Transforming ASEAN into an epicentrum of peace, tolerance, and harmony through shared civilizational values
“We share a civilization dating back 2,600 years, and stand on a common ground of shared values, ancient language, culture, and spirituality. This makes us who we really are as ASEAN.”
~ Venerable Phra Shakyavongsvisuddhi (Anil Sakya)
Director, Peandin Dhamma Foundation
JAKARTA, Indonesia, 7 August 2023 — The fifth plenary session of the ASEAN Intercultural and Interreligious Dialogue Conference discussed the potential for religious leaders to revitalize Southeast Asia’s shared civilizational heritage in order to resolve conflict and foster peace, tolerance, and harmony throughout the region.
Moderated by Dr. Muhammad Najib Azca — Deputy General Secretary of the Nahdlatul Ulama Central Board and a senior lecturer in the Sociology Department of Gadjah Mada University, Indonesia’s premier seat of higher learning — the plenary convened religious leaders with decades of experience in conflict resolution and a deep appreciation for the powerful socio-political reality of ASEAN shared civilizational values.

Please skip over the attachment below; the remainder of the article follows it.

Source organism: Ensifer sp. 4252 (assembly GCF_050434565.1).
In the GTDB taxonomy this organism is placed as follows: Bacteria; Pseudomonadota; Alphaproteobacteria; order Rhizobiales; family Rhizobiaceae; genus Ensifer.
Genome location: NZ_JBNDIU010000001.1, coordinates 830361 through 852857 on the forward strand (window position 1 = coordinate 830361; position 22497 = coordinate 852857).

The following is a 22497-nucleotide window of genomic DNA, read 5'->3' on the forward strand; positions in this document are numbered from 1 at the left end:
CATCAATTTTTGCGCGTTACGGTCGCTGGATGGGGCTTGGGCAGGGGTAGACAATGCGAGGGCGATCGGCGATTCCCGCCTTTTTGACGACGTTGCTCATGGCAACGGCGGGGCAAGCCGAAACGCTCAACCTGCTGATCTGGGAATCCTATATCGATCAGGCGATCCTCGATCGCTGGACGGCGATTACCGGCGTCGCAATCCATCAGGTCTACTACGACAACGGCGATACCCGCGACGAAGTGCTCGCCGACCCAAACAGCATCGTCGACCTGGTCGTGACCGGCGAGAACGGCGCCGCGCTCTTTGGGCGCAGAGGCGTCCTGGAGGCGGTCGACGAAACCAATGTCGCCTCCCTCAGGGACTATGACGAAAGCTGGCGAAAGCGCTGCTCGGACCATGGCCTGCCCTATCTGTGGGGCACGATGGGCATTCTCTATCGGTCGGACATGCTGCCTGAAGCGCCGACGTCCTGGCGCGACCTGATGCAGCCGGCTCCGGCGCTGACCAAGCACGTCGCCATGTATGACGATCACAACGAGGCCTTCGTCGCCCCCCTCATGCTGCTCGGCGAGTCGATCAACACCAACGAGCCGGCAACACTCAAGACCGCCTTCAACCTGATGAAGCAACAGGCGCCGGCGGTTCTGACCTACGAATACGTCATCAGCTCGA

The session featured contributions by Most Venerable Phra Dr. Anil Sakya, an advisor on religious affairs to the Thai royal family and Ecclesiastical Governor of Thailand’s Region 6; His Eminence Cardinal Orlando Beltran Quevedo, OMI, Archbishop Emeritus of Cotabato (the Philippines); and Reverend Jacky Manuputty, General Secretary of Indonesia’s Communion of Protestant Churches (PGI).
Selected excerpts of the panel discussion, edited for publication, may be read below.
Most Venerable Phra Dr. Anil Sakya delivered the panel’s opening address, titled “Strengthening ASEAN as an epicentrum of peace, tolerance, and harmony: Building on the vision and legacy of Ashoka,” during which he said:
This is indeed a good time for us as ASEAN to come together and try to excavate our history and understand our common shared moral and spiritual values — particularly those that foster peace, tolerance, and harmony. This is not about identifying how we are different, but rather discovering what we share. We share a civilization dating back 2,600 years, and stand on a common ground of shared values, ancient language, culture, and spirituality. This makes us who we really are as ASEAN.